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|CHOPIN, Frédéric François (1810-1849)|| |
|1. || Nocturne Op. 15 No. 1 in F major||1:39|
|2. || Nocturne Op. 15 No. 2 in F- sharp major||2:54|
|3. || Nocturne Op. 27 in C sharp minor||4:35|
|4. || Nocturne Op. 62 No. 2 in E major||5:02|
|5. || Ballade No. 3 Op. 47 in A - flat major||6:28|
|6. || Scherzo No. 1 Op. 20 in B minor||9:24|
|LISZT, Franz (1811-1886)|| |
|7. || Sposalizio ("Années de Pèlerinage“, Deuxième Année: Italie)||7:20|
|8. || Il Pensieroso ("Années de Pèlerinage“, Deuxième Année: Italie)||4:05|
|9. || Les jeux d‘ eau A‘ la Villa D‘ Este ("Années de Pèlerinage“, Troisième Année)||6:40|
|10. || Nuages Gris||2:47|
|11. || Rhapsodie Hongroise No. 12||8:58|
|12. || Nocturne No. 3 "Liebesträume"||4:24|
Alexander Thomas, born in Kalinin, is now in his early forties. He studied at the Central Special Music School in Moscow. Central to his development were figures such as Lev Vlasenko - a rival to Van Cliburn once upon a time in Moscow - and Grigory Sokolov; the former as a teacher in Moscow, the latter at the Rimsky-Korsakov conservatory in St Petersburg. After a number of competition successes he became the principal soloist of the Moskoncert Moscow State Philharmonic Association.
By my reckoning he was a mature musician of thirty-nine when he recorded this Chopin and Liszt recital in February 2006. It’s a very conventional looking programme but there’s surely nothing wrong with that. He plays four Chopin Nocturnes, the A flat major Ballade and the First Scherzo. The F major Nocturne is warmly attractive whilst its opus mate, the F sharp major, is pretty fast and sometimes just a bit cursory in the decorations. He’s left in a finger slip, which reveals his honesty - something touched on in the extensive booklet notes. The C sharp minor Nocturne is clear eyed but not at all cold and he takes the E major a touch slowly, but plays with tonal warmth, albeit he does rush a little. His Ballade has sprung rhythms and doesn’t get overheated when you anticipate it might. Good dynamics inform the Scherzo which turns into a kind of lullaby. Again the tonal qualities are warm but the playing is a touch too straight.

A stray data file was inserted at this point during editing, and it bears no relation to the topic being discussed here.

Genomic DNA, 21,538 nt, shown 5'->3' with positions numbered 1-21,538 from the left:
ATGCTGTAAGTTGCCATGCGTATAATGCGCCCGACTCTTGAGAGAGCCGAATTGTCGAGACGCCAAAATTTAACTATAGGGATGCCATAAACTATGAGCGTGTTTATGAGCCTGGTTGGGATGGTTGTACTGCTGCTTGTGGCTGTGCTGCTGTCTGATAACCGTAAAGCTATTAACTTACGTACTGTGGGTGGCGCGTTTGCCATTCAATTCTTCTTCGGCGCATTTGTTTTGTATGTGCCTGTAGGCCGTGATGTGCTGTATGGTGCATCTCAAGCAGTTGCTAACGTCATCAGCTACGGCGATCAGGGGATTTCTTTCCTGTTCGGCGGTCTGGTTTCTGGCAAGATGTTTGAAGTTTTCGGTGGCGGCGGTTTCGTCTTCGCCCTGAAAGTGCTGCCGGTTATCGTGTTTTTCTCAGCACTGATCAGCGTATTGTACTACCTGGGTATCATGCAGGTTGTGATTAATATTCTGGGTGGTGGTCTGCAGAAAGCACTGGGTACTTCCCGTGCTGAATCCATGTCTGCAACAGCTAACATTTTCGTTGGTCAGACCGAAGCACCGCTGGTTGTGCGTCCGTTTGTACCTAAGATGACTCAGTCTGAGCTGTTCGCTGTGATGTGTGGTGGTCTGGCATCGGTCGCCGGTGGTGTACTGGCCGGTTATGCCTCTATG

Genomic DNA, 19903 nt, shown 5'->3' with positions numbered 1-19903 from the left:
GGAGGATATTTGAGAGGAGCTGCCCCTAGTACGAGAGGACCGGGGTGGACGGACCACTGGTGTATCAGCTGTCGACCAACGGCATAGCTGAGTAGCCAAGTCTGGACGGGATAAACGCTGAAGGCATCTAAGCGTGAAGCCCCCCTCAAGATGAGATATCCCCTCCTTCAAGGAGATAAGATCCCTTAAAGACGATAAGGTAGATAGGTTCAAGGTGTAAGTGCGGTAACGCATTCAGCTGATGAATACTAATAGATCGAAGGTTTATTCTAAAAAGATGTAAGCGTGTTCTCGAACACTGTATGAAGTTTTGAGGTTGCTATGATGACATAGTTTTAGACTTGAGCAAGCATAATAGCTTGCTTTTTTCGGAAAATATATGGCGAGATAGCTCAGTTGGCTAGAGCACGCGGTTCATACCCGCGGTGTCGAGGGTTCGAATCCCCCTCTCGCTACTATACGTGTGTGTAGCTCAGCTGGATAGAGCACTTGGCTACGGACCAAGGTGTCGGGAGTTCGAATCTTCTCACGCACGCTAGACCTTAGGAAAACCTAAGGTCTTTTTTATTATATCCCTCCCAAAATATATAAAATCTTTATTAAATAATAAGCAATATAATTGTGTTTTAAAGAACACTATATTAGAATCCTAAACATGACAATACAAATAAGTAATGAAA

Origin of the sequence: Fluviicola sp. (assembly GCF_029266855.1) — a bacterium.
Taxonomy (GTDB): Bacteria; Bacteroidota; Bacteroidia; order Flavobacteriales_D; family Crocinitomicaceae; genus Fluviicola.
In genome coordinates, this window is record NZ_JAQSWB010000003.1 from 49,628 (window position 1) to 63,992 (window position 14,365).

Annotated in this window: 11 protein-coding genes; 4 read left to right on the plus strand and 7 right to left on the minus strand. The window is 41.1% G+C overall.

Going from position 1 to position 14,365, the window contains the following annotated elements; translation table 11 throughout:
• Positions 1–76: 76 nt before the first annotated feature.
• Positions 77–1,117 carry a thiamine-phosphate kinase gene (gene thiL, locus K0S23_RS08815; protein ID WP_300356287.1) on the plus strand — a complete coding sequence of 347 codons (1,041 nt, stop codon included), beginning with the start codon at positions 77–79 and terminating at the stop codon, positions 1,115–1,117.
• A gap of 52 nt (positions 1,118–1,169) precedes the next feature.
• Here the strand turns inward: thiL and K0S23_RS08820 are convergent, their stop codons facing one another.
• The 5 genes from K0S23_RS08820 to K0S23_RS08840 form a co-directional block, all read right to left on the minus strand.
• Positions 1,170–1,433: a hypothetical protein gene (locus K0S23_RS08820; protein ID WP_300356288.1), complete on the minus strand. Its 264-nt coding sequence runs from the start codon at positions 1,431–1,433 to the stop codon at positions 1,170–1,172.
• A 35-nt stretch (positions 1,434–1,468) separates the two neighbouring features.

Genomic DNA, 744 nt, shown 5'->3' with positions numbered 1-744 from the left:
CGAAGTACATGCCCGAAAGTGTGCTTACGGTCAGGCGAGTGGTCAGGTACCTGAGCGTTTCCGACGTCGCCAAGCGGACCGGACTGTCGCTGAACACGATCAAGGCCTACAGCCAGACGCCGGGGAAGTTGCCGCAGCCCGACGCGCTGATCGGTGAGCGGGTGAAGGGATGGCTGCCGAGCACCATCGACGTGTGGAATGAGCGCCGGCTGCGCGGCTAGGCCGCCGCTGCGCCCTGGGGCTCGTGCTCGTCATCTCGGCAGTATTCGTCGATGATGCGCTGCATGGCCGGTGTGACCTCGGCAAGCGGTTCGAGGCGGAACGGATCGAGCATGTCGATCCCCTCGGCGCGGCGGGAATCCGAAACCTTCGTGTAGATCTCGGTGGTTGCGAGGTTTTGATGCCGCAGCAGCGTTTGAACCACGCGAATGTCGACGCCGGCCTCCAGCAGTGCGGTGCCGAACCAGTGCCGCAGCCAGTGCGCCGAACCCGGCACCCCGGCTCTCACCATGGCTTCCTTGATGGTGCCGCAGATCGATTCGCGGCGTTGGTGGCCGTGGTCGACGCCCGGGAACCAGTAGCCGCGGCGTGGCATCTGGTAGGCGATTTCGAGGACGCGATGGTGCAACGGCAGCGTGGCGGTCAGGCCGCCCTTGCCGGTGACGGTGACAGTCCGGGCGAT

When it comes to Liszt we find that he slightly hurries Les Jeux d’eau à la Villa d’Este and there’s just a touch of hardness in the playing. Maybe too he lacks colours and nuance in the Rhapsodie Hongroise No.12. Then again this straightness, this refusal to grandstand or make extraneous gestures serves him well in Sposalizio though the tonal responses could be more refulgent. On balance I’d say he is temperamentally more a Chopin adherent than a Lisztian, well - technically - though he dispatches the latter’s music.
This is my first acquaintance with Thomas’s playing. He’s a scrupulous, thoughtful, and dedicated musician - nothing flashy or clumsy about him here.